Ann has given you some very good advice! You need to find an experienced real estate lawyer who already understands the law in this area. You cannot possibly afford to pay a lawyer to learn arcane aspects of real estate law.
That being said, the facts of the case you describe somewhat remind me of a recently decided Ohio appellate case which bears reading for sheer amusement, if for no other reason. The case is:
Wells Fargo Bank Minn. v. Mowery, Case No. 09CA3300, COURT OF APPEALS OF OHIO, FOURTH APPELLATE DISTRICT, SCIOTO COUNTY, 2010 Ohio 1650; 2010 Ohio App. LEXIS 1368, April 5, 2010, File-Stamped.
This case may be viewed for free (after free registration) at the LexisOne site:
It is also posted directly on the Ohio court site at:
(Although it is easier to just get this case at the Ohio Court site, I am a big fan of LexisOne, where almost ALL reported appellate decisions nationally from the past ten years are available for FREE.)
In Mowery, deeds for two adjacent properties were transposed in a divorce settlement. The parties to the settlement treated the separation of property as they had agreed, but the deeds did not reflect that disposition. One property was improved (had a house). The other property was a vacant lot.
Wilma McCLURG thought she was getting the house (and in fact DID occupy the house during her lifetime). Her husband was supposed to have gotten the vacant lot. But the deeds were issued incorrectly.
Later, Mrs. McCLURG obtained a mortgage on the property. The bank, its title insurer, appraiser and/or surveyor failed to note that the property for which Mrs. McCLURG actually had title and offered to mortgage was a vacant lot.
Both Mr. and Mrs. McCLURG later died, neither discovering the error and these two properties passed to their heirs (subject to the mortgage). The mortgage on the property fell into default and the bank foreclosed. It was surprised to discover that it foreclosed only on the vacant lot!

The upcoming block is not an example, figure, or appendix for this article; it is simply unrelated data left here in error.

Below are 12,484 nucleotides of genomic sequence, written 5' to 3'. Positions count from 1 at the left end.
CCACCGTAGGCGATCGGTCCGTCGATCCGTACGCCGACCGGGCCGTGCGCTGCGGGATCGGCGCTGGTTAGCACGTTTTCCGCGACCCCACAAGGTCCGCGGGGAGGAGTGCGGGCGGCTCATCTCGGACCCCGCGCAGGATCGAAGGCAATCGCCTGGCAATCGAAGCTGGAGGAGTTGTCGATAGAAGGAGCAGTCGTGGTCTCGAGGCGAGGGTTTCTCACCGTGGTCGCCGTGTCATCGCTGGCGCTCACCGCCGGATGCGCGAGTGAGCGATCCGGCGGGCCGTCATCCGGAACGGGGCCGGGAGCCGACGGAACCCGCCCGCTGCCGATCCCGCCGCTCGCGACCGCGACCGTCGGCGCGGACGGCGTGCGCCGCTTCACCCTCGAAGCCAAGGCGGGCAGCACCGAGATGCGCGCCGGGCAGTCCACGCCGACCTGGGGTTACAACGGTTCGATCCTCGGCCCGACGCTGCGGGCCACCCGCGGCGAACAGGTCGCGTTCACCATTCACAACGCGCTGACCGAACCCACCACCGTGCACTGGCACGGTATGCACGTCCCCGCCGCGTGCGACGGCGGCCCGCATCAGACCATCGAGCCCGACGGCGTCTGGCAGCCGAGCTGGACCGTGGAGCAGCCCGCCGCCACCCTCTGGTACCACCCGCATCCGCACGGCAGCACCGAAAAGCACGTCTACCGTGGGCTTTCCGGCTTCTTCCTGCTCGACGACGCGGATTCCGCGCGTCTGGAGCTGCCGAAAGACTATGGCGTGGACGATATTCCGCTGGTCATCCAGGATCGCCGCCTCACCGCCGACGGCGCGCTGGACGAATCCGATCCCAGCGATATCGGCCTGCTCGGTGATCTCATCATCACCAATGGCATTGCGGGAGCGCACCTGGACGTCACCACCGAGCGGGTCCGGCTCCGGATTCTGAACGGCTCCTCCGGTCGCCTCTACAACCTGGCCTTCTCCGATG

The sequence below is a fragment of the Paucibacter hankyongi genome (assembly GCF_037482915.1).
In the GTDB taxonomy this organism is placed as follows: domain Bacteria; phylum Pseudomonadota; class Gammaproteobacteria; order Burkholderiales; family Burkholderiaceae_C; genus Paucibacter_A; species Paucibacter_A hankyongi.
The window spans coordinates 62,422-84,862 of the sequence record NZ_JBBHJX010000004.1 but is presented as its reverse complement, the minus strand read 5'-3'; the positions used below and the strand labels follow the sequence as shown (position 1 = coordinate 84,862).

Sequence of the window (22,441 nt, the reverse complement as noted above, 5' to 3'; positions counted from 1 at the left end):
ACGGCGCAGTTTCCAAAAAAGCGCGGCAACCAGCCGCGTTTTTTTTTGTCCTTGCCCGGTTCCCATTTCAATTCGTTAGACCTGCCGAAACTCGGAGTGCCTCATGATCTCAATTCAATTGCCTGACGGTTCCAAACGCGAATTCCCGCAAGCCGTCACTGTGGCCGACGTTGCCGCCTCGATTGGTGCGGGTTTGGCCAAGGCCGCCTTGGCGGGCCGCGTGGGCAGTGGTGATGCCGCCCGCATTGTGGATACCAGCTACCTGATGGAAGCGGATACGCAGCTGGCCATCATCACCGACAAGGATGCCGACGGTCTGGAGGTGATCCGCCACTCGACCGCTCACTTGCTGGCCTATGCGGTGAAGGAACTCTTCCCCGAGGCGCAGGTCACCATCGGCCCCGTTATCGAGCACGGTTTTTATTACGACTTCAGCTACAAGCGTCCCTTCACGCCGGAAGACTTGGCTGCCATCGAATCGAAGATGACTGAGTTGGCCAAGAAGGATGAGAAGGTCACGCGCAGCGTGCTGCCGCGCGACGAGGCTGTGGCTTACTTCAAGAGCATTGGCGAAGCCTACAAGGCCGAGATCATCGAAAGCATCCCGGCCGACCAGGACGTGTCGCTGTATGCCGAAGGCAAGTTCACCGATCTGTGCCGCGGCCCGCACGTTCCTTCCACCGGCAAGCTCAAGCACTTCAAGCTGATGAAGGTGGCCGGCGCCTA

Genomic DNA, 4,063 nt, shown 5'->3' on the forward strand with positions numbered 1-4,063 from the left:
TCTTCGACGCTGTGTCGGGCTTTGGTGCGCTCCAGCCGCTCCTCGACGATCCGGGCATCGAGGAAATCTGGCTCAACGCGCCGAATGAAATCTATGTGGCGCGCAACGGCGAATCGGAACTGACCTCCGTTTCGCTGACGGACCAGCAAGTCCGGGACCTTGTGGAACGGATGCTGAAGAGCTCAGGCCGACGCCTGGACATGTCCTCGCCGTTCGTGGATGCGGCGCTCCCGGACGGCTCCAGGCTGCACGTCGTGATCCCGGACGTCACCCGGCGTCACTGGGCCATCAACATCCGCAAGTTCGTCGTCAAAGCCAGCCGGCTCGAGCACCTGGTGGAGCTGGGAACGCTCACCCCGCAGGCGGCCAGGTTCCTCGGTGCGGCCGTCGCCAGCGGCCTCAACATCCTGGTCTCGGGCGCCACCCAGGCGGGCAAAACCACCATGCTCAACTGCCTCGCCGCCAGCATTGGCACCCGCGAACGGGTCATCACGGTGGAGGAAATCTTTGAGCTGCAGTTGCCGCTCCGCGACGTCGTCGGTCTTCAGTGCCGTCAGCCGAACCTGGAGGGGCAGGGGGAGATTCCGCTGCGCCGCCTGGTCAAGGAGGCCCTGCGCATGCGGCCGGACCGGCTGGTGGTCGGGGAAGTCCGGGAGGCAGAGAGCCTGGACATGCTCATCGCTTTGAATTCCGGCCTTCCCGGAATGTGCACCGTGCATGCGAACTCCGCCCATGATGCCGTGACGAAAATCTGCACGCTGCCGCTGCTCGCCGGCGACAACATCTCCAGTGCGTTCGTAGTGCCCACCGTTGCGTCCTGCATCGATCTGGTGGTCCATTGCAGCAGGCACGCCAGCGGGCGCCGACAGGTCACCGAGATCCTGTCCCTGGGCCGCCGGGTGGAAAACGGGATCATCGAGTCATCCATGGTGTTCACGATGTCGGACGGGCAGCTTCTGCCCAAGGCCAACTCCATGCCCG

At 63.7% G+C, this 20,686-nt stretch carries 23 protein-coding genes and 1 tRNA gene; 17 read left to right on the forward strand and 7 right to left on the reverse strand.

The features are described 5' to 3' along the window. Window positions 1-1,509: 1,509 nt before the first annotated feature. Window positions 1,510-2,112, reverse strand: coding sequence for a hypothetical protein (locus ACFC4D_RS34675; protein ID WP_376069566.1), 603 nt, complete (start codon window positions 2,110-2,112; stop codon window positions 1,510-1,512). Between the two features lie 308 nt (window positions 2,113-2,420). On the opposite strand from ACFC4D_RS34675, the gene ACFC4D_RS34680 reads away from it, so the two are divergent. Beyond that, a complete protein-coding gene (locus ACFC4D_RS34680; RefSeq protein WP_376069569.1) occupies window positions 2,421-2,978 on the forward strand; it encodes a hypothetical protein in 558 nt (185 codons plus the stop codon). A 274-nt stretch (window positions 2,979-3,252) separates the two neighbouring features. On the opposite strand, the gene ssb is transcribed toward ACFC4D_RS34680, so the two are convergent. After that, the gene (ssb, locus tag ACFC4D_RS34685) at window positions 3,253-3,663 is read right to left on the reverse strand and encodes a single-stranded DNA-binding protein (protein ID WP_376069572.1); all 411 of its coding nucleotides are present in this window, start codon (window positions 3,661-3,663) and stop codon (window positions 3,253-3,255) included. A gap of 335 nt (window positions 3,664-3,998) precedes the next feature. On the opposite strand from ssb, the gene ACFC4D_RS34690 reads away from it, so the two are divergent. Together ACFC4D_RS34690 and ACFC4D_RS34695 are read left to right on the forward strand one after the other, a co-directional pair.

The mortgage investor sought reformation of the deeds to reflect the original intention of the parties, to enable it to foreclose on the property it THOUGHT it was securing by mortgage.
In a very well reasoned decision, the Ohio appellate court found:
In relation to the Mortgage Mistake, we find that The Money Store’s negligence was not excusable. The Mortgage included the legal description of the Undeveloped Parcel, and The Money Store was in the mortgage business. Therefore, it was not excusable for The Money Store to have believed the Mortgage actually applied to any property other than the Undeveloped Parcel. A sheriff’s deputy discovered that the Undeveloped Parcel is a vacant lot simply by visiting the property. Had The Money Store undertaken even a cursory amount of due diligence, it would have discovered the true nature of the Undeveloped Parcel. A mortgage company’s failure to learn the most basic facts about a mortgaged property cannot be excusable negligence.
As the assignee of the Mortgage, Wells Fargo stands in the shoes of The Money Store. EMC Mtge. Corp. v. Jenkins, 164 Ohio App.3d 240, 2005-Ohio-5799, at ¶20; Cleveland Trust Co. v. Elbrecht (1940), 137 Ohio St. 358, 360. Thus, Wells Fargo cannot have a greater right to reform the Mortgage than The Money Store had. See W. Broad Chiropractic v. Am. Family Ins., Franklin App. No. 07AP-721, 2008-Ohio-2647, at ¶15, citing Citizens Fed. Bank, F.S.B. v. Brickler (1996), 114 Ohio App.3d 401, 410. And because The Money Store’s own inexcusable negligence would have precluded their reformation of the Mortgage, Wells Fargo may not seek reformation of the Mortgage as The Money’s Store’s assignee.
The children of the McCLURGs, heirs to both deceased parents, found that the undeveloped parcel they thought was being bequeathed by their father was actually subject to their mother's mortgage, was subject to the lender's foreclosure judgment. But they unexpectedly found that the more valuable improved property, which they had expected would be lost through foreclosure sale, had passed to them unencumbered, free and clear!
Transactions ARE sometimes subject to rescission based upon mutual mistake of fact or reformation to reach the result intended by the parties. But the case you describe is complex. Had the mortgage investor discovered the mistake in a timely way during the lifetime of Mrs. McCLURG, it almost certainly could have sought a reformation of the mortgage to reflect the intention of the parties. Trying to belatedly reform a transaction decades after a mistake and after the death of the parties to the mistake is somewhat more problematic, particularly where the party seeking relief was negligent.